If the high heat of summer suggests a season touched by madness, then autumn, with its cooling breezes and gentler light, gives me the hope of a year regaining its senses, with the sun, wind and sky answering some clear and predictable plan.
The change of weather makes me more willing to believe the bright promises in the farmer’s almanacs that land in my mailbox each fall.
With their planting tables and astrological charts, the almanacs present a world that runs with the charming efficiency of a Swiss clock. Real life, I know, can be meaner and messier. Glancing down my driveway these days, I can still see the little scraps of kindling left by the trash truck as it collected the brush pile I’d gathered at the curb after cleaning up from Hurricane Isaac. Weaving through the neighborhood, the truck picked up the leavings of Isaac we’d all placed at curbside, tucking away the storm in the same way that my wife and I occasionally sweep up a shattered coffee cup from the kitchen floor.
For those of us who were lucky enough to escape major damage from the hurricane, the memory of Isaac is receding, allowing us to see Mother Nature as the almanacs view her — big but largely benign, and as easily read as a bus schedule.
The almanac market includes two rival publications with similar names, Farmers’ Almanac and The Old Farmer’s Almanac. They each pride themselves on their antiquarian origins, with both offering more than a passing nod to the tradition of almanac publishing as it was practiced in the country’s early days.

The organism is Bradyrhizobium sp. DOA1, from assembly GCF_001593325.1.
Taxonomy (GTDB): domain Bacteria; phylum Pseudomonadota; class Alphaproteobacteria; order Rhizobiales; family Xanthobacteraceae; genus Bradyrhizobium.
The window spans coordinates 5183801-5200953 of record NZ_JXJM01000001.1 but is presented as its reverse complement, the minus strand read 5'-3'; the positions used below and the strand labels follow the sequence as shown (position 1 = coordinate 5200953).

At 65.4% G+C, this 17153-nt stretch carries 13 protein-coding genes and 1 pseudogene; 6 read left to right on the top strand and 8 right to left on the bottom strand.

Published in New England, the almanacs are on odd mix of Yankee practicality and agrarian superstition. They alternate between straight-faced advice on home gardening and astrological charts that promise to predict the best days, according to the movements of the moon, to do everything from canning sauerkraut to getting a haircut.
Along with their how-to content, the almanacs also offer an occasional story or two to reward the diligent reader. The Advocate’s own Ed Cullen wrote two nice articles for this year’s edition of Farmers’ Almanac – one on his cherished satsuma tree, and another on a wedding dowry that continues in West Baton Rouge Parish almost two centuries after the death of its benefactor, Julien Poydras.
Janice Stillman, the current editor of The Old Farmer’s Almanac, opens the 2013 edition with some thoughts about how a publication appearing “more quaint than current” fits in with the high-paced information age of the 21st century. Despite their companion websites, after all, farmer’s almanacs still look like something our grandparents would recognize. Stillman quotes Robb Sagendorph, a previous almanac editor who once remarked that almanacs are always ahead of their time. “The Almanac is a book about next year,” he declared.
That’s the enduring appeal of almanacs, I suppose. As autumn throws a chill upon the dying year, the almanacs point us hopefully ahead — to a fresh calendar, full of new possibilities.